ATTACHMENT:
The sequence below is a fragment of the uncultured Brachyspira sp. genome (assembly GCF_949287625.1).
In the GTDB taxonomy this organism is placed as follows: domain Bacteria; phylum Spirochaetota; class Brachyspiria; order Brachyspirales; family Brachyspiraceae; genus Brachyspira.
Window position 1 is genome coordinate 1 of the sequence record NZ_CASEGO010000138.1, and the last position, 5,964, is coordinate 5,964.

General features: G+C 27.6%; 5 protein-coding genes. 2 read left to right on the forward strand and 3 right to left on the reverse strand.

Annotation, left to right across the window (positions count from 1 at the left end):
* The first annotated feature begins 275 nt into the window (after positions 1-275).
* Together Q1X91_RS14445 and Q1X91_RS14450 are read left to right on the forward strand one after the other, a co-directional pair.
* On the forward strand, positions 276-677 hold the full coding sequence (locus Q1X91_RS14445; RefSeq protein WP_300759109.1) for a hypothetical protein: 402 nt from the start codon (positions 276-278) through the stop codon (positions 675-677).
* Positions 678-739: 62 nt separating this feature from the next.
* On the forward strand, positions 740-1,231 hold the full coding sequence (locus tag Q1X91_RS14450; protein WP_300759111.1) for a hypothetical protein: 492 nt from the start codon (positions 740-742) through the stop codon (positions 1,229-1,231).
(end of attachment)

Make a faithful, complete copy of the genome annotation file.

The sequence below is a fragment of the uncultured Brachyspira sp. genome (assembly GCF_949287625.1).
In the GTDB taxonomy this organism is placed as follows: domain Bacteria; phylum Spirochaetota; class Brachyspiria; order Brachyspirales; family Brachyspiraceae; genus Brachyspira.
Window position 1 is genome coordinate 1 of the sequence record NZ_CASEGO010000138.1, and the last position, 5,964, is coordinate 5,964.

General features: G+C 27.6%; 5 protein-coding genes. 2 read left to right on the forward strand and 3 right to left on the reverse strand.

Annotation, left to right across the window (positions count from 1 at the left end):
* The first annotated feature begins 275 nt into the window (after positions 1-275).
* Together Q1X91_RS14445 and Q1X91_RS14450 are read left to right on the forward strand one after the other, a co-directional pair.
* On the forward strand, positions 276-677 hold the full coding sequence (locus Q1X91_RS14445; RefSeq protein WP_300759109.1) for a hypothetical protein: 402 nt from the start codon (positions 276-278) through the stop codon (positions 675-677).
* Positions 678-739: 62 nt separating this feature from the next.
* On the forward strand, positions 740-1,231 hold the full coding sequence (locus tag Q1X91_RS14450; protein WP_300759111.1) for a hypothetical protein: 492 nt from the start codon (positions 740-742) through the stop codon (positions 1,229-1,231).